Commentary

Big-spending EPL still to buck mediocre trend on the pitch

This summer's transfer window saw unprecedented spending by English Premier League (EPL) teams, as they broke the £1 billion (S$1.81 billion) mark to easily surpass last year's previous record spend of £870 million.

Unlike in previous years though, this spending was not confined to the elite teams and those owned by billionaires, but was spread throughout nearly all the 20 EPL teams as the average spend reached roughly £60 million per team.

What makes the spending remarkable is that the total - estimated to be around £1.165 billion - included 13 of the 20 teams breaking club transfer records.

Manchester United's capture of Paul Pogba marked the first time a British club have broken the transfer world record since Newcastle bought Alan Shearer in 1996.
Manchester United's capture of Paul Pogba marked the first time a British club have broken the transfer world record since Newcastle bought Alan Shearer in 1996. PHOTO: ACTION IMAGES

What makes the spending remarkable is that the total - estimated to be around £1.165 billion - included 13 of the 20 teams breaking club transfer records.

The new distribution of wealth is perhaps best shown by the fact that the 13 do not include Liverpool, Arsenal, Chelsea, Tottenham Hotspur or Manchester City - even though all these clubs spent sizeably, with Man City the biggest spenders of all at £177 million.

Crystal Palace had never spent £32 million in a single window, never mind on just one player as they did on Christian Benteke (as part of £56.7 million in total).

In contrast, the clubs of Spanish La Liga spent only £400 million this transfer window, even behind the German Bundesliga (£460 million) and Italian Serie A (£590 million).

Real Madrid spent only €30 million (S$45.6 million) to buy back Alvaro Morata and Barcelona can perhaps relax knowing they have Lionel Messi, Luis Suarez and Neymar to lead their line. Their spending of €79 million is less than Manchester United spent on Paul Pogba alone, the first time a British team have broken the world transfer record since Newcastle bought Alan Shearer 20 years ago.

There is no doubt that the new £5.1 billion TV deal is fuelling this staggering rise in Premier League spending - suddenly the previous spending constraints of the smaller teams are lifted, as their smaller gate receipts and marketing deals become less of a factor due to the sheer volume of the TV revenues.

While Everton's fans were pleased to see a tycoon take over the club earlier this year, it is likely that they could have afforded their summer spending even without Farhad Moshiri's millions and the sale of John Stones, the most expensive English defender at £47.5 million.

While English players have always been transferred at a premium price within the EPL, now even foreign players are becoming expensive, as other countries are only too aware that the Premier League clubs have money to burn.

Antonio Conte, Chelsea manager, commented that he was being asked to "pay £50 million premium for medium players".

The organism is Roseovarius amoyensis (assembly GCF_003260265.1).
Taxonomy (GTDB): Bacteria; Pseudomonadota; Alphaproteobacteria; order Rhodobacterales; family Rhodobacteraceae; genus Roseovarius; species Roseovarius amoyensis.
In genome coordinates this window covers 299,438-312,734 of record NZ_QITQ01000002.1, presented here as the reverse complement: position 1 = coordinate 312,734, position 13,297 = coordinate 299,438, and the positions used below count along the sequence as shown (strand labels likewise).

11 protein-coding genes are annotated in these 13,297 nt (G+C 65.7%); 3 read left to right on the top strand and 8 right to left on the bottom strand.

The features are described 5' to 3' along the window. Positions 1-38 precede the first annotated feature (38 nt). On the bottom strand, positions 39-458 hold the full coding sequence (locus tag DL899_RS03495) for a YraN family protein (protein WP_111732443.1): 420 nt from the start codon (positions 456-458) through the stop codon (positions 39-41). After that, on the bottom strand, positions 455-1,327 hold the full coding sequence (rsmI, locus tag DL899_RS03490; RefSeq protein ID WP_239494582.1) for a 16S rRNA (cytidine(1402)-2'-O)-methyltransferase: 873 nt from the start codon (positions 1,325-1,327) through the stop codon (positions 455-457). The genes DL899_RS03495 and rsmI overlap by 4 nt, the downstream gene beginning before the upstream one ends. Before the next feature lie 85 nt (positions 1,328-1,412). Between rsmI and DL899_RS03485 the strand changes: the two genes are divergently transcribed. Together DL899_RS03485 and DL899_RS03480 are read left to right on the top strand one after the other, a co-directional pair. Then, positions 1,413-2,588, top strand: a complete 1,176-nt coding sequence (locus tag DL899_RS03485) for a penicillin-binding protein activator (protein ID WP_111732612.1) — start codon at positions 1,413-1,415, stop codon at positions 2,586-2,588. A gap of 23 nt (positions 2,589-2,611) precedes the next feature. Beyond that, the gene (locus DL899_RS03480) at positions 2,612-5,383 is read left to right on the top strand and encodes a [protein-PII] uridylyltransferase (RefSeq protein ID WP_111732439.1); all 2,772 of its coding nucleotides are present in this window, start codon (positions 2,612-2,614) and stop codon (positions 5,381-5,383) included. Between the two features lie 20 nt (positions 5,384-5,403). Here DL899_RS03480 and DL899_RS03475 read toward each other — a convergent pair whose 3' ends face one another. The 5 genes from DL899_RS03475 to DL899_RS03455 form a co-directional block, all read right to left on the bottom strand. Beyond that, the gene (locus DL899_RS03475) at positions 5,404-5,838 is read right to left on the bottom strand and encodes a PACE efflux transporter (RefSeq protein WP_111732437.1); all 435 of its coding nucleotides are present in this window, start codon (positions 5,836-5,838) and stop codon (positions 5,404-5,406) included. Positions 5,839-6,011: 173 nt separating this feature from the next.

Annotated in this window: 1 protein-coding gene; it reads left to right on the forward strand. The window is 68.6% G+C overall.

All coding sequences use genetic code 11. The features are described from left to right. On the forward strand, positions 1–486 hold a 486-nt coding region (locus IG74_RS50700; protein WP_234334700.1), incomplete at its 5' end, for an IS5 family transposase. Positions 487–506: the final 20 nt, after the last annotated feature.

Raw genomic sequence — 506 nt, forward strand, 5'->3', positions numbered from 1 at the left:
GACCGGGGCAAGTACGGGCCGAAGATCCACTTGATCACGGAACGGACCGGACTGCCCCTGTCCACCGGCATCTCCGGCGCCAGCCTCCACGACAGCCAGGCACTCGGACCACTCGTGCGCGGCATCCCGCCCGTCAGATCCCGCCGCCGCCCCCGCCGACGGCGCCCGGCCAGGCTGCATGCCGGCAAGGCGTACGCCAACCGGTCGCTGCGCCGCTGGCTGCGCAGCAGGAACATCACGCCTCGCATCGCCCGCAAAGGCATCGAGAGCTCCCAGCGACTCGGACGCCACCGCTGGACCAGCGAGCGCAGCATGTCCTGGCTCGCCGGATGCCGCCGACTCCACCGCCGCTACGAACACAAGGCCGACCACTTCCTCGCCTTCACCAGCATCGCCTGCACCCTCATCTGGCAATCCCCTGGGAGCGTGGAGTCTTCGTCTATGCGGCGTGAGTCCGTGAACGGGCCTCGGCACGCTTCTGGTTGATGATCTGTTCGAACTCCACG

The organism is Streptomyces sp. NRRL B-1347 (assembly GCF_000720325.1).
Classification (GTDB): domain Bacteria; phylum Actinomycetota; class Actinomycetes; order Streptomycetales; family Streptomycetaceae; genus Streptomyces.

The players themselves are seeing the increased rewards of playing in England too as the wages are also rising as teams share the wealth - as Bournemouth showed by picking up Jack Wilshere on loan, apparently taking on his £80,000 per week wages in full and paying a loan fee.

This year's window saw more players move from Spain's La Liga than ever before, and international stars moving to English teams that could not even offer the traditional lure of European football.

It wasn't only the Premier League teams that spent though, as the parachute payments for relegated clubs allowed Newcastle and Aston Villa to spend more than £110 million between them during this window in an effort to come straight back up next season.

In fact, the English Championship was the fifth highest spending league in Europe, ahead of even Ligue 1 in France.

In spite of all this, Premier League teams still often struggle to make an impact in Europe.

The day before West Ham signed the Italian international Simone Zaza, they were knocked out of the Europa League for the second year running by unheralded Romanian side Astra Giurgiu.

Similarly, after a period from 2005 to 2009 that saw an English team in the Champions League final for five consecutive years (and two in 2008), there has not been an English team gracing the final of Europe's elite club competition in the last five years.

It goes to show that paying big money does not necessarily translate to getting the best players or being able to build the best team. Articles in Spain this week remarked that English clubs were signing fringe players from the big La Liga clubs or players from mid-level teams. They were not enticing the leading lights of Barcelona or Real Madrid to leave Spanish shores.

With this TV deal in place until 2019, expect the big spending to go on, even among smaller EPL clubs well aware that relegation would quickly turn off the money tap.

The rewards of being an EPL team have never been higher, but whether that will translate into English teams winning European silverware remains to be seen.

• James Walton is a Clients & Markets Partner for Deloitte Singapore and South-east Asia, and heads the Sports Business service line.

A version of this article appeared in the print edition of The Straits Times on September 02, 2016, with the headline 'Big-spending EPL still to buck mediocre trend on the pitch'. Print Edition | Subscribe